How to Prune Big Blue Hydrangeas

Overview

Big blue hydrangeas are showy shrubs that provide colorful blooms throughout the summer. Gardeners must prune hydrangeas carefully so they do not disrupt future blossoms, because big blue hydrangeas bloom on the growth from the previous year. Prune in the summer after the blooms fade so you do not damage the terminal buds of the hydrangea shoots. The terminal buds are the buds at the tips of the stems.

Step 1

Watch the big blue hydrangeas as they bloom in the summer. You must prune these hydrangeas immediately after the blooms fade on the shrub to enable the plant to produce as many blooms as possible in the next growing season.

Step 2

Use the pruning shears to cut off the bloom. Cut the stem off at the point on the stem below the bloom where you see the strongest buds. This will be the point where new flower shoots will grow from the stem.

Step 3

Examine the plant and prune away any weak, dead or damaged stems. Cut these stems off at the soil level. As the plant grows larger, each year you must remove old stems and any stems that rub on each other. The point where stems rub on each other can be a point where infection enters the plant.

Step 4

Leave stems alone that have not bloomed during the current summer.These stems might yet produce blooms, and if you cut them off you will remove future blooms.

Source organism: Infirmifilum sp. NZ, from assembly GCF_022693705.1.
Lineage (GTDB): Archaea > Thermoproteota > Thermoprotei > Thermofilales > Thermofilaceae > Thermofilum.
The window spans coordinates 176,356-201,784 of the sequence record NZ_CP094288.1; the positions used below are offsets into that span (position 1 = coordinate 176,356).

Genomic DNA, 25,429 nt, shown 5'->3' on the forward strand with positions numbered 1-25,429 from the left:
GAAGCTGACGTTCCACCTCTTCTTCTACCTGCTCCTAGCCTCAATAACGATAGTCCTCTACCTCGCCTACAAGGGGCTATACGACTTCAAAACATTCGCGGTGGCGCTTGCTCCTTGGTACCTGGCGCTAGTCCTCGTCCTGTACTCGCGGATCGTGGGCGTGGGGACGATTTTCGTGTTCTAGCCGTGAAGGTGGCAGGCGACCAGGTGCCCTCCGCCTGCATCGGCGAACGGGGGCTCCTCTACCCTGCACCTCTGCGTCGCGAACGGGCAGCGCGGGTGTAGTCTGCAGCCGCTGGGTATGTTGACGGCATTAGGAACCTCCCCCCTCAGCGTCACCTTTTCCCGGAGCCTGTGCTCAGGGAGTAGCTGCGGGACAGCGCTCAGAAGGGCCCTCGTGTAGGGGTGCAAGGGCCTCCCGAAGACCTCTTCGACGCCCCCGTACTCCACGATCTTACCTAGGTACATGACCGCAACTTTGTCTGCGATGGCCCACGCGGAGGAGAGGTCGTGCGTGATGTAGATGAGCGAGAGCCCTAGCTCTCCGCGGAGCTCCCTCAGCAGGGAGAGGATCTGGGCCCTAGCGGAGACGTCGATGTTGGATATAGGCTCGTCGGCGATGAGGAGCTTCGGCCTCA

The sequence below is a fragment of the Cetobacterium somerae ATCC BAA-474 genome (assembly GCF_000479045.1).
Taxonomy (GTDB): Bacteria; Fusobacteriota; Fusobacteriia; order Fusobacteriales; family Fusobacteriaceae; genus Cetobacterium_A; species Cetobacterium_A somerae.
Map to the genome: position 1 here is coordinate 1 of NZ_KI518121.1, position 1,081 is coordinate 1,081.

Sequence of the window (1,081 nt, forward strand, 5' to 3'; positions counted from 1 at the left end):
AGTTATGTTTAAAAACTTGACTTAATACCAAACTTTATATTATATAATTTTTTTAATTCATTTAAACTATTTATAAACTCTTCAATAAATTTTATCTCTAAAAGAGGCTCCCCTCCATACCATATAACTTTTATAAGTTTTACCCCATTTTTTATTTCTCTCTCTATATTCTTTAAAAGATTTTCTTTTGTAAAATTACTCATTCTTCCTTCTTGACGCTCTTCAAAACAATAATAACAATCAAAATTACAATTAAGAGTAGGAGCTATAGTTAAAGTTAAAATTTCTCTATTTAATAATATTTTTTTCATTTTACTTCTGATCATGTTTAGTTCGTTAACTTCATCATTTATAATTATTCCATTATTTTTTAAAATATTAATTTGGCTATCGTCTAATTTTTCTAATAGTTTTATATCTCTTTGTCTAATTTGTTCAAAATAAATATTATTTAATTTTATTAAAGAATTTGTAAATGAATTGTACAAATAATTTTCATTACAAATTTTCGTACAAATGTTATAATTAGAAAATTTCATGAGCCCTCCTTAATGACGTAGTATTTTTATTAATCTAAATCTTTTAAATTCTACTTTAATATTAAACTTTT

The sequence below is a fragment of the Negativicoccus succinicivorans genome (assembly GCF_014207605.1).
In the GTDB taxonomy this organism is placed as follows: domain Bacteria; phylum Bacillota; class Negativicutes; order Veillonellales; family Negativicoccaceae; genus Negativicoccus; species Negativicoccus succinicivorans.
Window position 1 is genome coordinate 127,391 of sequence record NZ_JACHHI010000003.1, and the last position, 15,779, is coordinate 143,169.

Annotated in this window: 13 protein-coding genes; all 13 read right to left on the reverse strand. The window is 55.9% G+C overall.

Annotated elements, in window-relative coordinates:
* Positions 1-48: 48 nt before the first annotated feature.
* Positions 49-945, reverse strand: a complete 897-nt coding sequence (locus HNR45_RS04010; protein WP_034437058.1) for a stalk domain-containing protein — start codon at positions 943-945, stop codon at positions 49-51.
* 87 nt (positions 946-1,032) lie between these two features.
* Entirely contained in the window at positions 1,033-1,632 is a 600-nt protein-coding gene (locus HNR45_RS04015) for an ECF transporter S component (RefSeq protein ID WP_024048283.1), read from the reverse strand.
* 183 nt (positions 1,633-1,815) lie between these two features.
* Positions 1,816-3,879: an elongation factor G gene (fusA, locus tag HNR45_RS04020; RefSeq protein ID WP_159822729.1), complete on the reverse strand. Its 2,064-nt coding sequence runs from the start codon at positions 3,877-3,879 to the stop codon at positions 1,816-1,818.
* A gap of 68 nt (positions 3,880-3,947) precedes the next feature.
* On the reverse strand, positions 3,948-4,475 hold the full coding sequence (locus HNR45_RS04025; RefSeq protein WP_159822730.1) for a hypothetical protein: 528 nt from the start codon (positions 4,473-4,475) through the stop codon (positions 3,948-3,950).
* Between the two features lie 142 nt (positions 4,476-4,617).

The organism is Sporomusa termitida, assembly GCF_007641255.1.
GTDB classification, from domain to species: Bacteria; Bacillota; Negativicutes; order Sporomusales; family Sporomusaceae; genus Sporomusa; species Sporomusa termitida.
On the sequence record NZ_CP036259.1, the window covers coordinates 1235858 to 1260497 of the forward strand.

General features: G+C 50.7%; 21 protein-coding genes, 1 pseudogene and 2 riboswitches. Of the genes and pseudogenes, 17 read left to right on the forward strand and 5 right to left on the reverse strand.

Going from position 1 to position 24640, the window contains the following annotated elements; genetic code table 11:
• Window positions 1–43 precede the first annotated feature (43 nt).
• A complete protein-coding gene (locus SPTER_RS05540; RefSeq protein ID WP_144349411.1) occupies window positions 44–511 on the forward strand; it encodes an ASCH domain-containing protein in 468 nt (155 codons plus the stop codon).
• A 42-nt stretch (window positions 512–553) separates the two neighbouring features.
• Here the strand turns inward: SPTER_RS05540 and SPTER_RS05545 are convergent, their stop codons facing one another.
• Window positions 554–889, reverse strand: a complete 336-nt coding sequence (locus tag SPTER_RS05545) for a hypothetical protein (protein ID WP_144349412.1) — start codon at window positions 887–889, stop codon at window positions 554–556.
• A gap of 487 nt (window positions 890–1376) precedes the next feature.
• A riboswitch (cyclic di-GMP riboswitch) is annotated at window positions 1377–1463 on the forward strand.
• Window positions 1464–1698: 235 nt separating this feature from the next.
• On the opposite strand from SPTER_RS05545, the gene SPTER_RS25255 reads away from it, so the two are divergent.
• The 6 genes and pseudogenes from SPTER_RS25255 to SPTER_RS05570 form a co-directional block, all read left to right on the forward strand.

Step 5

Prune overgrown hydrangeas more drastically, if necessary. A hydrangea that has not had regular pruning for several years will appear misshapen and leggy. If this is the case with your hydrangea, cut each stem back to the strongest buds. This pruning method could eliminate future blooms for the next season, but it will produce a healthier and more vibrant hydrangea that will bloom with more vigor in subsequent seasons.

Things You'll Need

  • Pruning shears

References

  • Pruning Big Blue Hydrangeas
Keywords: big blue hydrangeas, growing hydrangeas, hydrangeas bloom

About this Author

Kathryn Hatter is a veteran home-school educator and regular contributor to "Natural News." She is an accomplished gardener, seamstress, quilter, crocheter, painter, cook, decorator and digital graphics creator and she enjoys technical and computer gadgets. Hatter's Internet publications specialize in natural health and she plans to continue her formal education in the health field, focusing on nursing.